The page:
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So many encroachments have recently been made on the ancient course
and maxims of the law of nations, that the primary object of importance
now is to reinspire a deference to solemn precedents and established rules.'


London and Cambridge.



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HAVE yielded to the opinion of those in whose

judgement I place confidence in determining to publish these letters. I have done so with considerable hesitation, because I am profoundly conscious how far they fall below the standard of that which is adequate to the treatment of questions perhaps the most important with which politics or jurisprudence are conversant. The text-writer on international law assumes a noble task, but he at the same time accepts a grave responsibility. His speculations, if unsound, and his maxims, if unjustifiable, must too often be refuted by the sword. They furnish pretexts sometimes for unjust demands, at others for unrighteous refusals. Those who assume the authority of Publicists exercise, in some sort, the judicial functions of life and death. Like the Feciales of old, of whose office they are the legitimate heirs, they deal out the lots of peace and of war; and thereby, according as they guide or pervert the judgements of their age, they affect the destinies of nations and determine the misery or the happiness of whole generations of mankind. It is the immortal glory of Grotius through a new dispensation of international right, to have evangelised the society of nations brutalised by a licentious carnival of force. It has been the shame of others to have degraded the Palladium of Law into the minister of the temporary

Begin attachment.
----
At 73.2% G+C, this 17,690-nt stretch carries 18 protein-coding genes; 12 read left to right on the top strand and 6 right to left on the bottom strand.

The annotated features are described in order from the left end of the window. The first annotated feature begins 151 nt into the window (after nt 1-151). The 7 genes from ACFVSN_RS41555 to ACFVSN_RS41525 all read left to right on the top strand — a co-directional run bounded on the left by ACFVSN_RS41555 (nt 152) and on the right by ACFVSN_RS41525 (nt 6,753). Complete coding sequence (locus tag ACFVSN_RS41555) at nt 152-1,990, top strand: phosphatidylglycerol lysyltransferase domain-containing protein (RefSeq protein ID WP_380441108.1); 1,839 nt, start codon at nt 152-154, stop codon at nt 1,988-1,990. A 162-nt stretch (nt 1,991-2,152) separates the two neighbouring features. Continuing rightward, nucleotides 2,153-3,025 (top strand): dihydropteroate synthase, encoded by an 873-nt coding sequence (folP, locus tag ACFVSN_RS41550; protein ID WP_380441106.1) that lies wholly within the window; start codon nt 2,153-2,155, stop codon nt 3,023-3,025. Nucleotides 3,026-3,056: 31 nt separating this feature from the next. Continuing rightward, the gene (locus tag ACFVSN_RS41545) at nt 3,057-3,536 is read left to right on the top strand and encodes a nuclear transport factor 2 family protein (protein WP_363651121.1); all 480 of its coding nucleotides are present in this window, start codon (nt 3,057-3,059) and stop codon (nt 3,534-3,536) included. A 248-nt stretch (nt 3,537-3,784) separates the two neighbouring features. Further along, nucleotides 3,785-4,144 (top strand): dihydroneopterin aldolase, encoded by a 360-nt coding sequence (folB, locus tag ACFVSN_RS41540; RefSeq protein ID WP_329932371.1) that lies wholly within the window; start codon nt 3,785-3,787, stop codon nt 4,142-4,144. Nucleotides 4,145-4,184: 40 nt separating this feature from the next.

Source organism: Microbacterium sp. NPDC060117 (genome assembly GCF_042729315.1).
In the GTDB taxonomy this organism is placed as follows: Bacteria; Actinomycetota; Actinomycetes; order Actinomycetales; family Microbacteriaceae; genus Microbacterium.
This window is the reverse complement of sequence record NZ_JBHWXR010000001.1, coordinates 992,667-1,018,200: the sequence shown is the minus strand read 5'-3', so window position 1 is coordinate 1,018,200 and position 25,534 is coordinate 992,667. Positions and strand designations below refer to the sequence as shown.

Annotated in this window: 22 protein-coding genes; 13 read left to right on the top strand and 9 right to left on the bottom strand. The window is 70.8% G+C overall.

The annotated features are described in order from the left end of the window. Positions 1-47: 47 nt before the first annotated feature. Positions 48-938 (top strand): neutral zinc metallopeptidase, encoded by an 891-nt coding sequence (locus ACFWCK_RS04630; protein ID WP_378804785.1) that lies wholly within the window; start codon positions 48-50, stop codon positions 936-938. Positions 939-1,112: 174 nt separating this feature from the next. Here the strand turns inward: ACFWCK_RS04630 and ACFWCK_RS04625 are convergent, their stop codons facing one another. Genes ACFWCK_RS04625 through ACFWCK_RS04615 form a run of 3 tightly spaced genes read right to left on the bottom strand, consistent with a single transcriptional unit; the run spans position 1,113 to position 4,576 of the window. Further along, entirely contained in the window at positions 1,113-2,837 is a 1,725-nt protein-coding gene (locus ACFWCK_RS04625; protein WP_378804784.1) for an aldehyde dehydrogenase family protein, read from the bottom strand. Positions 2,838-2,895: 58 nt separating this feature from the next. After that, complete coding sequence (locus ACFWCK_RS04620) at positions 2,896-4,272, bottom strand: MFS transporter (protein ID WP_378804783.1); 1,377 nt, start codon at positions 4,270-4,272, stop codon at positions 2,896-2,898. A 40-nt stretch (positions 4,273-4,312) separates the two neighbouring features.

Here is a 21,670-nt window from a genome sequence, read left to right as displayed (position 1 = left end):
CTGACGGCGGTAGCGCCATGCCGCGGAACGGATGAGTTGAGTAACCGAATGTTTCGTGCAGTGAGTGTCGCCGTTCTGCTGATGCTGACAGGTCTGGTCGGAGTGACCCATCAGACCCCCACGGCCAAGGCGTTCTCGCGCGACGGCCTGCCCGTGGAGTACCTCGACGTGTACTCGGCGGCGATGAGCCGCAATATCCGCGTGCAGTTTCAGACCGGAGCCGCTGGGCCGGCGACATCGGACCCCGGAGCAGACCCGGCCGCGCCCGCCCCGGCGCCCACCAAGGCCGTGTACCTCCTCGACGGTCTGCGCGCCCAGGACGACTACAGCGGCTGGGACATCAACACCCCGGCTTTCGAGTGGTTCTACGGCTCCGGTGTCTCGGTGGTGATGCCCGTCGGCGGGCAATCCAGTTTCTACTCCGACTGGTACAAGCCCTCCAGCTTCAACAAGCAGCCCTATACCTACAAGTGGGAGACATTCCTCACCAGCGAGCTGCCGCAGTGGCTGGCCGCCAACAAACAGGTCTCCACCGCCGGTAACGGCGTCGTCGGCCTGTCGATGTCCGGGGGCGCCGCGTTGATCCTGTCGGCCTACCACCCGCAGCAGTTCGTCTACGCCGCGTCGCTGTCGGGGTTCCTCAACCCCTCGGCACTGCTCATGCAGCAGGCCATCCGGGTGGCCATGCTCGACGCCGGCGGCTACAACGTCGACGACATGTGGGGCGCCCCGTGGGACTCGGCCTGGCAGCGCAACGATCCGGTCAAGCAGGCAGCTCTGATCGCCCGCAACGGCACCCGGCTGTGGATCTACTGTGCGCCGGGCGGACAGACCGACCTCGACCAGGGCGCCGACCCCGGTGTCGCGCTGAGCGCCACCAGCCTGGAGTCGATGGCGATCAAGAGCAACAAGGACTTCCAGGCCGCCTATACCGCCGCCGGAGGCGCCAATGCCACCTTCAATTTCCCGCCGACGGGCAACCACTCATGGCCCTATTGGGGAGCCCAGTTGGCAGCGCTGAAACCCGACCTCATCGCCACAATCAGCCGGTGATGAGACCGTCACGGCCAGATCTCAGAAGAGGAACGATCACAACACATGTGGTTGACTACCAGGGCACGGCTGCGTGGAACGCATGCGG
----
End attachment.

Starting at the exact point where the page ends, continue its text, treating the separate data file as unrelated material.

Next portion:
passions of Governments and the servile instrument of the interests of States.

These fugitive pieces make no pretensions to a share in this noble work for which the labours of a life would be no excessive preparation. They assume to be nothing more than occasional observations thrown together in the intervals of business from such materials as lay at hand, in order to illustrate, in a popular form, clearly-established principles of law, or to refute, as occasion required, errors which had obtained a mischievous currency. The writer has not attempted any profound or scientific treatment of the questions they discuss, which would have been out of place in the columns of a daily journal, but has confined himself to establishing, by sufficient authority, propositions which have been inconsiderately impugned, and pointing out the various methods of reasoning which have led some modern writers to erroneous conclusions. If these

papers have any merit at all, it is in the spirit in which they are conceived rather than in the manner in which they are executed. The object with which they have been written, is to offer a slight contribution towards that desirable end, the necessity of which is enforced in the wise sentence of that philosophical lawyer, Francis Horner, which I have prefixed to the title-page. The primary object of importance now is to reinspire a deference to solemn precedents and established rules.

It will be seen that of the following papers those on · Blockade,' 'Right of Search,' and Neutral Trade in Contraband of War,' are simple expositions from ordinary books of the admitted and unquestionable law upon these heads. The discussions on the International Doctrine of Recognition,' the · Essential Qualities of Contraband,' and 'Belligerent Violations of


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